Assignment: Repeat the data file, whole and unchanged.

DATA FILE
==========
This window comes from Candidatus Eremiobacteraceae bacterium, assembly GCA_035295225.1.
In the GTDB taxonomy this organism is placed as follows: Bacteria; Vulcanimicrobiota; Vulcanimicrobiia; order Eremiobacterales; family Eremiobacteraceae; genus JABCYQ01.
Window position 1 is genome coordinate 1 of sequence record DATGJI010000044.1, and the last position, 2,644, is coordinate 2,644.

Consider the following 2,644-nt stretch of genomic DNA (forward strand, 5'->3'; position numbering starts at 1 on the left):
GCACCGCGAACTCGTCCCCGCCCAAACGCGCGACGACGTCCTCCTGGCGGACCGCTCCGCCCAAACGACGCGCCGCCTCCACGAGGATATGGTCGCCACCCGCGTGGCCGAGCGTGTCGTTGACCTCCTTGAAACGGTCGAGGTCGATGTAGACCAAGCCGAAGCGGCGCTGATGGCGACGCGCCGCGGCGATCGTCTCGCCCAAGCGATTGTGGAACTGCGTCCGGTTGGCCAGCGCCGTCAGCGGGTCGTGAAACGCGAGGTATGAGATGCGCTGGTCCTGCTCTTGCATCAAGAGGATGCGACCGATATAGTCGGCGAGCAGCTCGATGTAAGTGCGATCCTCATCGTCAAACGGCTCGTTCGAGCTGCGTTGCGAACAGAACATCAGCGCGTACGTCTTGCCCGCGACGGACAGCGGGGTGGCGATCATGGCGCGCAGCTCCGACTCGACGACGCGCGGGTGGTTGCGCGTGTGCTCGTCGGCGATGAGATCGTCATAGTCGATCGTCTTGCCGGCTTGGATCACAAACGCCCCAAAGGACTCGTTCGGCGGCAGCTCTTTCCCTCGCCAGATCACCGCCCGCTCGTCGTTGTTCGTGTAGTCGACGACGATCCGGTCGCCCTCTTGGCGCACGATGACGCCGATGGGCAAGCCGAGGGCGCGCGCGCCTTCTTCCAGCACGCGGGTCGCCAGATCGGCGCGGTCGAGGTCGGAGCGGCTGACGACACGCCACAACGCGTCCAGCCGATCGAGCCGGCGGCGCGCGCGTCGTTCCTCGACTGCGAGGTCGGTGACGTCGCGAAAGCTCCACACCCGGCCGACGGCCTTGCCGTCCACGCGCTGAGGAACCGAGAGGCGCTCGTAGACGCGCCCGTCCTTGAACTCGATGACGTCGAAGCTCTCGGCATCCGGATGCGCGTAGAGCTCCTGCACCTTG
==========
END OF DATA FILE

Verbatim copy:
This window comes from Candidatus Eremiobacteraceae bacterium, assembly GCA_035295225.1.
In the GTDB taxonomy this organism is placed as follows: Bacteria; Vulcanimicrobiota; Vulcanimicrobiia; order Eremiobacterales; family Eremiobacteraceae; genus JABCYQ01.
Window position 1 is genome coordinate 1 of sequence record DATGJI010000044.1, and the last position, 2,644, is coordinate 2,644.

Consider the following 2,644-nt stretch of genomic DNA (forward strand, 5'->3'; position numbering starts at 1 on the left):
GCACCGCGAACTCGTCCCCGCCCAAACGCGCGACGACGTCCTCCTGGCGGACCGCTCCGCCCAAACGACGCGCCGCCTCCACGAGGATATGGTCGCCACCCGCGTGGCCGAGCGTGTCGTTGACCTCCTTGAAACGGTCGAGGTCGATGTAGACCAAGCCGAAGCGGCGCTGATGGCGACGCGCCGCGGCGATCGTCTCGCCCAAGCGATTGTGGAACTGCGTCCGGTTGGCCAGCGCCGTCAGCGGGTCGTGAAACGCGAGGTATGAGATGCGCTGGTCCTGCTCTTGCATCAAGAGGATGCGACCGATATAGTCGGCGAGCAGCTCGATGTAAGTGCGATCCTCATCGTCAAACGGCTCGTTCGAGCTGCGTTGCGAACAGAACATCAGCGCGTACGTCTTGCCCGCGACGGACAGCGGGGTGGCGATCATGGCGCGCAGCTCCGACTCGACGACGCGCGGGTGGTTGCGCGTGTGCTCGTCGGCGATGAGATCGTCATAGTCGATCGTCTTGCCGGCTTGGATCACAAACGCCCCAAAGGACTCGTTCGGCGGCAGCTCTTTCCCTCGCCAGATCACCGCCCGCTCGTCGTTGTTCGTGTAGTCGACGACGATCCGGTCGCCCTCTTGGCGCACGATGACGCCGATGGGCAAGCCGAGGGCGCGCGCGCCTTCTTCCAGCACGCGGGTCGCCAGATCGGCGCGGTCGAGGTCGGAGCGGCTGACGACACGCCACAACGCGTCCAGCCGATCGAGCCGGCGGCGCGCGCGTCGTTCCTCGACTGCGAGGTCGGTGACGTCGCGAAAGCTCCACACCCGGCCGACGGCCTTGCCGTCCACGCGCTGAGGAACCGAGAGGCGCTCGTAGACGCGCCCGTCCTTGAACTCGATGACGTCGAAGCTCTCGGCATCCGGATGCGCGTAGAGCTCCTGCACCTTG